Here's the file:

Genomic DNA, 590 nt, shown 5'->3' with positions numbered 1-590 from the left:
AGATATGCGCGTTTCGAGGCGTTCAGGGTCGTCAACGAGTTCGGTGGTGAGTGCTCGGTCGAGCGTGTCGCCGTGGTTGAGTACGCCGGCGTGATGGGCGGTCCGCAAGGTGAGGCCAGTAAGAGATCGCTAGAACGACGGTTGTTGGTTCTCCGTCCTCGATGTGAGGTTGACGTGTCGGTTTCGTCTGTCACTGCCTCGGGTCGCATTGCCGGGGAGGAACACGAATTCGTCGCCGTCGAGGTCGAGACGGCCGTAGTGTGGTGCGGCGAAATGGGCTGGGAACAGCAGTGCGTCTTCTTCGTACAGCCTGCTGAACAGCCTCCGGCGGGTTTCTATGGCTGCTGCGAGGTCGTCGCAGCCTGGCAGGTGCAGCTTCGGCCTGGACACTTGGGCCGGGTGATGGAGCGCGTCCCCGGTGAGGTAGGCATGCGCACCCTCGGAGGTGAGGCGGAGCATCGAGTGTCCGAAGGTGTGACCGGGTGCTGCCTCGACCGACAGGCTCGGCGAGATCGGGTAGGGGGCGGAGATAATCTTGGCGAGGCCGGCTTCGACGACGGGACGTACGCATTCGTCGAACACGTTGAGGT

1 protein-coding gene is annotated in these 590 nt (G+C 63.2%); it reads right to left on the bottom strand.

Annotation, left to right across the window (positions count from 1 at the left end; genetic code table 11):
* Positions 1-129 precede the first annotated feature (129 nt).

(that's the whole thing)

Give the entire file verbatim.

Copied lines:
Genomic DNA, 590 nt, shown 5'->3' with positions numbered 1-590 from the left:
AGATATGCGCGTTTCGAGGCGTTCAGGGTCGTCAACGAGTTCGGTGGTGAGTGCTCGGTCGAGCGTGTCGCCGTGGTTGAGTACGCCGGCGTGATGGGCGGTCCGCAAGGTGAGGCCAGTAAGAGATCGCTAGAACGACGGTTGTTGGTTCTCCGTCCTCGATGTGAGGTTGACGTGTCGGTTTCGTCTGTCACTGCCTCGGGTCGCATTGCCGGGGAGGAACACGAATTCGTCGCCGTCGAGGTCGAGACGGCCGTAGTGTGGTGCGGCGAAATGGGCTGGGAACAGCAGTGCGTCTTCTTCGTACAGCCTGCTGAACAGCCTCCGGCGGGTTTCTATGGCTGCTGCGAGGTCGTCGCAGCCTGGCAGGTGCAGCTTCGGCCTGGACACTTGGGCCGGGTGATGGAGCGCGTCCCCGGTGAGGTAGGCATGCGCACCCTCGGAGGTGAGGCGGAGCATCGAGTGTCCGAAGGTGTGACCGGGTGCTGCCTCGACCGACAGGCTCGGCGAGATCGGGTAGGGGGCGGAGATAATCTTGGCGAGGCCGGCTTCGACGACGGGACGTACGCATTCGTCGAACACGTTGAGGT

1 protein-coding gene is annotated in these 590 nt (G+C 63.2%); it reads right to left on the bottom strand.

Annotation, left to right across the window (positions count from 1 at the left end; genetic code table 11):
* Positions 1-129 precede the first annotated feature (129 nt).